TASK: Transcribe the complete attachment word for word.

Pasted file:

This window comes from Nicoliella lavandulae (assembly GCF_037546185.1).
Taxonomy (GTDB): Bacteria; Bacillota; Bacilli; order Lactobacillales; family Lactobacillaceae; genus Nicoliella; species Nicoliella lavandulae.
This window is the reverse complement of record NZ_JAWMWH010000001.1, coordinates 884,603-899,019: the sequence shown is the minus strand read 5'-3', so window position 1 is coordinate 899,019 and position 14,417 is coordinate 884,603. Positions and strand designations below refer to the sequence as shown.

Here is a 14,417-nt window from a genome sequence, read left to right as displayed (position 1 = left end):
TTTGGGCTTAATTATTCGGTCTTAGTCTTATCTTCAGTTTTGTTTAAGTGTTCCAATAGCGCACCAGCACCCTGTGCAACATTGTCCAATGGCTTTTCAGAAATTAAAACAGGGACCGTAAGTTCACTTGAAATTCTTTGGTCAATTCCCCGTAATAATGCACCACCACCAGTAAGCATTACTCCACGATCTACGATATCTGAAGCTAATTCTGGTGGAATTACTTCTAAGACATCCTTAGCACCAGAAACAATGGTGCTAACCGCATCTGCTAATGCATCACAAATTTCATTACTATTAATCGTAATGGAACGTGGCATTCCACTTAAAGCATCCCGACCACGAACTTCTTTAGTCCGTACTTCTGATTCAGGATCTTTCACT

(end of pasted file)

This window comes from Nicoliella lavandulae (assembly GCF_037546185.1).
Taxonomy (GTDB): Bacteria; Bacillota; Bacilli; order Lactobacillales; family Lactobacillaceae; genus Nicoliella; species Nicoliella lavandulae.
This window is the reverse complement of record NZ_JAWMWH010000001.1, coordinates 884,603-899,019: the sequence shown is the minus strand read 5'-3', so window position 1 is coordinate 899,019 and position 14,417 is coordinate 884,603. Positions and strand designations below refer to the sequence as shown.

Here is a 14,417-nt window from a genome sequence, read left to right as displayed (position 1 = left end):
TTTGGGCTTAATTATTCGGTCTTAGTCTTATCTTCAGTTTTGTTTAAGTGTTCCAATAGCGCACCAGCACCCTGTGCAACATTGTCCAATGGCTTTTCAGAAATTAAAACAGGGACCGTAAGTTCACTTGAAATTCTTTGGTCAATTCCCCGTAATAATGCACCACCACCAGTAAGCATTACTCCACGATCTACGATATCTGAAGCTAATTCTGGTGGAATTACTTCTAAGACATCCTTAGCACCAGAAACAATGGTGCTAACCGCATCTGCTAATGCATCACAAATTTCATTACTATTAATCGTAATGGAACGTGGCATTCCACTTAAAGCATCCCGACCACGAACTTCTTTAGTCCGTACTTCTGATTCAGGATCTTTCACT